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A man takes the escalator up to the main floor at Brookfield Place in Toronto's Financial District, on Jan. 4, 2021.Fred Lum/The Globe and Mail

Brookfield Asset Management Inc. (BAM-N) wants to buy back its giant real estate division in a major shakeup fuelled by the recent property rout, which has been particularly rough on retail landlords.

The company announced plans Monday to purchase the 38-per-cent stake of publicly listed Brookfield Property Partners LP (BPY-UN-T) that it does not own for US$16.50 a unit, a 14-per-cent premium over last week’s closing price. The deal is valued at US$5.9-billion, which includes assumed debt.

Brookfield Property is one of the largest retail and office landlords in the United States, and like many of its rivals, notably Simon Property Group Inc., the real estate giant has struggled to win over investors during the pandemic. Many malls have reported substantially weaker foot traffic, and many historic retailers have filed for bankruptcy protection, which has hit rent collections.

The company operates more than 170 malls in the U.S. and both directly and indirectly owns real estate around the world, including 253 office and 180 apartment buildings, as well as student housing, storage warehouses and hotels – the latter of which is suffering from record-low occupancy rates.

The proposed deal is being marketed by Brookfield Asset Management, or BAM, as a privatization, even though the buyer is a publicly traded company. BAM is so large that Brookfield Property’s assets would likely fall out of the spotlight, allowing for a long-term restructuring that could take years to pay off. BAM declined to comment but said in a statement that the deal, which is not yet a formal offer, would give “greater flexibility in operating the portfolio.”

BAM believes its real estate subsidiary is worth far more than its market value, and as of Sept. 30 said Brookfield Property represented US$15.2-billion of its US$51.8-billion invested capital. Before Monday’s proposal, the market value of BAM’s current stake in Brookfield Property was US$8.4-billion.

“Despite management’s valiant efforts to close this valuation gap, we believe that the market’s sentiment toward certain asset classes (i.e. U.S. malls specifically) has been a fundamental roadblock toward the realization of a higher (and more appropriate) valuation,” CIBC World Markets analyst Dean Wilkinson wrote in a note to clients Monday.

Brookfield Property’s units jumped 18 per cent Monday to close at US$17.01 a unit but remain down 7 per cent year-over-year. The units struggled over a five-year period before the pandemic, losing 26 per cent of their value from early 2015 to early 2020. Last summer BAM provided Brookfield Property with US$1-billion to buy back some of its units in order to prop up the real estate subsidiary’s stock price.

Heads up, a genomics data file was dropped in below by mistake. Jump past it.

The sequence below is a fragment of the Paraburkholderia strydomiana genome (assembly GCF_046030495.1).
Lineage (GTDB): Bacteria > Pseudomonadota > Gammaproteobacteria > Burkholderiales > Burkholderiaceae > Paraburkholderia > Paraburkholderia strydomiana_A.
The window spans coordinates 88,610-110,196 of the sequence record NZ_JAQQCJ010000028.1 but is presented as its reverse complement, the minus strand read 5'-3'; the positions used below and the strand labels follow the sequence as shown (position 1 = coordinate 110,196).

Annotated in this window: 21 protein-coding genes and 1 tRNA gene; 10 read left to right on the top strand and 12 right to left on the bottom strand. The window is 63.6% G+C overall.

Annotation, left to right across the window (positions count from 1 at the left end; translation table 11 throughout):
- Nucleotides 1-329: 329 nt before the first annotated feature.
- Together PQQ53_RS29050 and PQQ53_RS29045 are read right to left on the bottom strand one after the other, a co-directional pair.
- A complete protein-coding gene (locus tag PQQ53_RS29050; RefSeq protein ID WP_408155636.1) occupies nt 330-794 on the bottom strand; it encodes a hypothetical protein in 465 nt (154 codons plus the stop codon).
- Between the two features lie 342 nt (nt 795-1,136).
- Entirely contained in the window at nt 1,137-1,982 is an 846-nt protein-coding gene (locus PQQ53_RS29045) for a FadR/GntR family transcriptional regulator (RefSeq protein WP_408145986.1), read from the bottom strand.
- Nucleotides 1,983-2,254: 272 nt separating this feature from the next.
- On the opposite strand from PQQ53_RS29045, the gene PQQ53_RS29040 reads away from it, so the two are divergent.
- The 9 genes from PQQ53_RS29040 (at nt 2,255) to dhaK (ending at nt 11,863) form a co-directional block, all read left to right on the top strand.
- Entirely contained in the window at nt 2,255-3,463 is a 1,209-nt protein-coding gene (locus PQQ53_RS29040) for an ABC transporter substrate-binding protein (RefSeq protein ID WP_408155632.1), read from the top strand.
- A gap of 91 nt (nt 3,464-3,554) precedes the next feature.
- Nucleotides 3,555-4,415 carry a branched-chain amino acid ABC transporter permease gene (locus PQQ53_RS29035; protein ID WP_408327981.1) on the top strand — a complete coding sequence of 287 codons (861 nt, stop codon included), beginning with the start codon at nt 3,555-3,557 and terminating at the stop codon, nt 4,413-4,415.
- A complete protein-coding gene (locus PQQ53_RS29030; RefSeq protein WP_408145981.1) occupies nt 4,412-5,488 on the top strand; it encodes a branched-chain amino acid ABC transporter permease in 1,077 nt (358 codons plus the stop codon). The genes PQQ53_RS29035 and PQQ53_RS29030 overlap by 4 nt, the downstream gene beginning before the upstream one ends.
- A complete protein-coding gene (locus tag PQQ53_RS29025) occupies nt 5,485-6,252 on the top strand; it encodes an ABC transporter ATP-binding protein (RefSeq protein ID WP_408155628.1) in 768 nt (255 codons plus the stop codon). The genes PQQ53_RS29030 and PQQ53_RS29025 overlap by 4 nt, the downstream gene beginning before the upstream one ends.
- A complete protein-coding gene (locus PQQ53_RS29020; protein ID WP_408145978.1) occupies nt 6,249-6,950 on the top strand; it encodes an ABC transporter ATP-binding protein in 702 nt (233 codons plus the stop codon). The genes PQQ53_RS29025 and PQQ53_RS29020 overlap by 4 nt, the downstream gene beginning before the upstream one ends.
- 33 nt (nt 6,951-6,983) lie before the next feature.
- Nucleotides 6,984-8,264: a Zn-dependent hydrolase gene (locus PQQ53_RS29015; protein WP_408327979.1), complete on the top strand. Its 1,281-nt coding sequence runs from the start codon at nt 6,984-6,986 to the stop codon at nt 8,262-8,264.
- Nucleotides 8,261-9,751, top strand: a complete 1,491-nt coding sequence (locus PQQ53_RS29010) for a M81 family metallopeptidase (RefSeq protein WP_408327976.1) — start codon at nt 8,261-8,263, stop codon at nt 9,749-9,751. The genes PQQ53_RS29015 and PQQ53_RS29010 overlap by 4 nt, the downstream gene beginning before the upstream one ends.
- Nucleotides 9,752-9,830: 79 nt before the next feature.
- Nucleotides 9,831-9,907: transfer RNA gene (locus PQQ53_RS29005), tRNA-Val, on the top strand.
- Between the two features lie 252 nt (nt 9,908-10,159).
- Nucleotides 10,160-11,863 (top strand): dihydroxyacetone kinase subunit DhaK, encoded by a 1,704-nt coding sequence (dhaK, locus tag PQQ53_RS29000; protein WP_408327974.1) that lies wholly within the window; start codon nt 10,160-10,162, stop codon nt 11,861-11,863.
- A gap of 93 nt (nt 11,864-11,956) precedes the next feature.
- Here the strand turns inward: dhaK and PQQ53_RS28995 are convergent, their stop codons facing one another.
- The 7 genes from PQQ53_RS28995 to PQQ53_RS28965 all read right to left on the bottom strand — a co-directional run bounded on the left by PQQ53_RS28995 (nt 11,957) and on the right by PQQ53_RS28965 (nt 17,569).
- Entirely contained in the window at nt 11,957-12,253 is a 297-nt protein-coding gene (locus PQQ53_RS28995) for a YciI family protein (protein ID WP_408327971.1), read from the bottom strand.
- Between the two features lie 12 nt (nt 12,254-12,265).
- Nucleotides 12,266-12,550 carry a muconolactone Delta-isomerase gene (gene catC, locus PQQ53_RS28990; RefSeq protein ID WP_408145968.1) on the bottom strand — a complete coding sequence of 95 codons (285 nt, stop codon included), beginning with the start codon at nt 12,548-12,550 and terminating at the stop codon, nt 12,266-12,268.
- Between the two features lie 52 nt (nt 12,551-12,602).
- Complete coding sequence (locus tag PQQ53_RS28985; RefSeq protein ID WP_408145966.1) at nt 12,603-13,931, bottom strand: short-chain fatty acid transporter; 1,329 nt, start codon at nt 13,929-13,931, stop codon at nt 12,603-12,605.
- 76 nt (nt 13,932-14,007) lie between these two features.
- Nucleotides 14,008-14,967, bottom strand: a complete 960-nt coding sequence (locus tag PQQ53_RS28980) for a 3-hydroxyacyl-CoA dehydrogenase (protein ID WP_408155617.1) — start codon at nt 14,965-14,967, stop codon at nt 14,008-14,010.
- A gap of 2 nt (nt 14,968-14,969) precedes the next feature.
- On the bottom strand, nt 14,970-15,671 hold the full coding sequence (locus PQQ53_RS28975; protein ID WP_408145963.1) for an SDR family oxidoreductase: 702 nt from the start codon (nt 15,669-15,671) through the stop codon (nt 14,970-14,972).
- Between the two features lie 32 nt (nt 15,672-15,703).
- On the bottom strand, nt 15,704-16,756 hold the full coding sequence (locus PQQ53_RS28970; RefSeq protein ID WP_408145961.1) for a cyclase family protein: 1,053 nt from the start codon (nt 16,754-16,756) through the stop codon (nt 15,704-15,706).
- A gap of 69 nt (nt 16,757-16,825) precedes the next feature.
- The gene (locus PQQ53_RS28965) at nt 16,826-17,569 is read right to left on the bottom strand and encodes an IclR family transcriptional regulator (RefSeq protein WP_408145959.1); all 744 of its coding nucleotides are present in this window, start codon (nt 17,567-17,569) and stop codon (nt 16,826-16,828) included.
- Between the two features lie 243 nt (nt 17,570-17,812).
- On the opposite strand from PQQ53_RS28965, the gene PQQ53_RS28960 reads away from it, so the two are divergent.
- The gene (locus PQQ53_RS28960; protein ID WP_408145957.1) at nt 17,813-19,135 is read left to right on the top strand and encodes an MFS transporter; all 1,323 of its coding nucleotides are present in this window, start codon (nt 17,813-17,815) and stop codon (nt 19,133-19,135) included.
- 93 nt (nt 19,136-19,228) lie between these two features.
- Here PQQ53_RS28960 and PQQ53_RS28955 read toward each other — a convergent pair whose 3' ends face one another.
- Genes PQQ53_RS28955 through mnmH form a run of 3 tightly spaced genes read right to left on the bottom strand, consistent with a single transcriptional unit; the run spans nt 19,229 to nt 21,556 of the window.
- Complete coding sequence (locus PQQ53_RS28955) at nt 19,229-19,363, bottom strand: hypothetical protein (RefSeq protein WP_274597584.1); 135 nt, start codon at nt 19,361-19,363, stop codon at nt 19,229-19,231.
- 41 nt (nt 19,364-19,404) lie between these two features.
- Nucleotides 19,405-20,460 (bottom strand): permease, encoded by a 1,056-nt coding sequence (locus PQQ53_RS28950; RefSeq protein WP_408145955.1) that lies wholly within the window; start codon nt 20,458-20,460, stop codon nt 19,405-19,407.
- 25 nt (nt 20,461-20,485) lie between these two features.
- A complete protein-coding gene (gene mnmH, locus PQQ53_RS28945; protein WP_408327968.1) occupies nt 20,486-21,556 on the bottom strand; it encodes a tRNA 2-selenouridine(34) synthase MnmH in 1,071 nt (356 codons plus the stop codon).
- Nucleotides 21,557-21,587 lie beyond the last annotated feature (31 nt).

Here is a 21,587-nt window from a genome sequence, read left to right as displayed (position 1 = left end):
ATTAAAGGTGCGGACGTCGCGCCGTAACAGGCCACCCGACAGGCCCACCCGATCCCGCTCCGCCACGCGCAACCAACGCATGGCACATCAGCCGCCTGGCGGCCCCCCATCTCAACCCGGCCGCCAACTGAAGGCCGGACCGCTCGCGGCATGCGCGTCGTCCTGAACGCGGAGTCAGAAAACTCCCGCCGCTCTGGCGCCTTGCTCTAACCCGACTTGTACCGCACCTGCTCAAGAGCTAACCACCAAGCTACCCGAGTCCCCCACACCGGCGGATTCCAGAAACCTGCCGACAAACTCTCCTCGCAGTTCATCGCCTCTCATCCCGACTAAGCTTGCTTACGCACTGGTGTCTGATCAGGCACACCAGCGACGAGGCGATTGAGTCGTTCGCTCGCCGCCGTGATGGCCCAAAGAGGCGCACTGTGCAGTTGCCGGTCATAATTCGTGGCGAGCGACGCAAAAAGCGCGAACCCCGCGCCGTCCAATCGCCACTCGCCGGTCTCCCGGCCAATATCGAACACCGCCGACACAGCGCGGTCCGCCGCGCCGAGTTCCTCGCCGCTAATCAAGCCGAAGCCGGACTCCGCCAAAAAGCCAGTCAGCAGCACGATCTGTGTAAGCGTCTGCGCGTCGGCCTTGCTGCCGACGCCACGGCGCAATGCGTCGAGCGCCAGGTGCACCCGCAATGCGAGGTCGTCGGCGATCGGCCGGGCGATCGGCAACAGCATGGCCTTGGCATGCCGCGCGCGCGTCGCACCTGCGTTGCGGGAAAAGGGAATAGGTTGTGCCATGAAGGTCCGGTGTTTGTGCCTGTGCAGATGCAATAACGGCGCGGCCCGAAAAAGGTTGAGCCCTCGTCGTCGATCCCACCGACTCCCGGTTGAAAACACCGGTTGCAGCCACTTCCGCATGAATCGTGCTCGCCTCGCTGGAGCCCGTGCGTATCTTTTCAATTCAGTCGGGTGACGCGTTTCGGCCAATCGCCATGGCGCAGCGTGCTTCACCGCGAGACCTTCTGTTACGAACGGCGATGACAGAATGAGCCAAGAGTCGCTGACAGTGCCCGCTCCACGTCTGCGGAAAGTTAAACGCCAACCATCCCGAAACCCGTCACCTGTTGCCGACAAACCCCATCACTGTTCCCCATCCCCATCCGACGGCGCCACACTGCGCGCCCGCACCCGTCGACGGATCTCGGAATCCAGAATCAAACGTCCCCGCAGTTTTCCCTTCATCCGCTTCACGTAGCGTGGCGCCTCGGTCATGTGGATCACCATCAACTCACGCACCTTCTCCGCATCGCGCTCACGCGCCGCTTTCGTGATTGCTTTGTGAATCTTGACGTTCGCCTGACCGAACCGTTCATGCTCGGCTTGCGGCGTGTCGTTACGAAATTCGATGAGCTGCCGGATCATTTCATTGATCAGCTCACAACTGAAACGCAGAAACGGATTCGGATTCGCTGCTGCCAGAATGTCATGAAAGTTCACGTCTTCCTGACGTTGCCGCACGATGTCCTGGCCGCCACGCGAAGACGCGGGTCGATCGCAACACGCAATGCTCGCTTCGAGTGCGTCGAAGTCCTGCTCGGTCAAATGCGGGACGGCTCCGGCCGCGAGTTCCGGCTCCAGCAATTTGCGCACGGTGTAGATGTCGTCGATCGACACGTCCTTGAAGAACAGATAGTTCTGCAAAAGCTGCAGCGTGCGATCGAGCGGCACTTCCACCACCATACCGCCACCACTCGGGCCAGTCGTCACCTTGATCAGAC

Although Brookfield Property owns a large office portfolio spread across the U.S., Canada, Australia and Europe whose rent collections have not been hard hit, investors have been particularly attuned to the retail portfolio – especially after the company bought large U.S. mall owner GGP Inc. in 2018 as a contrarian bet on the value of the target’s real estate holdings.

BAM originally invested in GGP, then known as General Growth Properties, in 2010, when it led a consortium of investors that recapitalized the mall owner after the 2008 financial crisis. By the time of the full takeover in 2018, which valued GGP’s portfolio at US$15-billion, BAM owned 34 per cent of the company.

When the full takeover was announced, U.S. retail real estate was already seen as a tough sector, yet Brookfield envisaged a long-term turnaround that involved leasing mall space to a new class of tenants, including e-commerce brands that want physical footprints and service-oriented retailers such as boutique gyms. Brookfield Property also hoped to redevelop many of the malls to increase density on their sprawling parking lots in the form of condos or office towers.

Despite the long-term potential, such redevelopment plans require a lot of capital – at a time when retail rent collections are hurting. In Canada, retail real estate landlord RioCan REIT is moving forward with a similar vision but was prompted to cut its monthly distribution by a third in early December amid growing uncertainty about some of its tenants’ futures.

Before the proposed buyout, there was speculation that Brookfield Property would have to cut its own distribution for similar reasons. Recent analyst projections estimated it would pay out roughly 110 per cent of its adjusted funds from operations in each of the next two fiscal years, meaning its annual distributions to unitholders would amount to more than its annual cash flow.

The retail sector has been one of the hardest-hit corners of the real estate market. Like other shopping centre landlords, Brookfield Property has had to contend with dozens of tenants unable to pay rent as the pandemic shut down the economy. Big tenants such as department store chains Neiman Marcus, Lord & Taylor and J.C. Penney have filed for creditor protection.

Brookfield Property reported collecting roughly 70 per cent of its core retail portfolio rents in the third quarter. It recently cut 20 per cent of staff in its U.S. retail division and accelerated plans to improve its mall portfolio.

With a report from David Milstead

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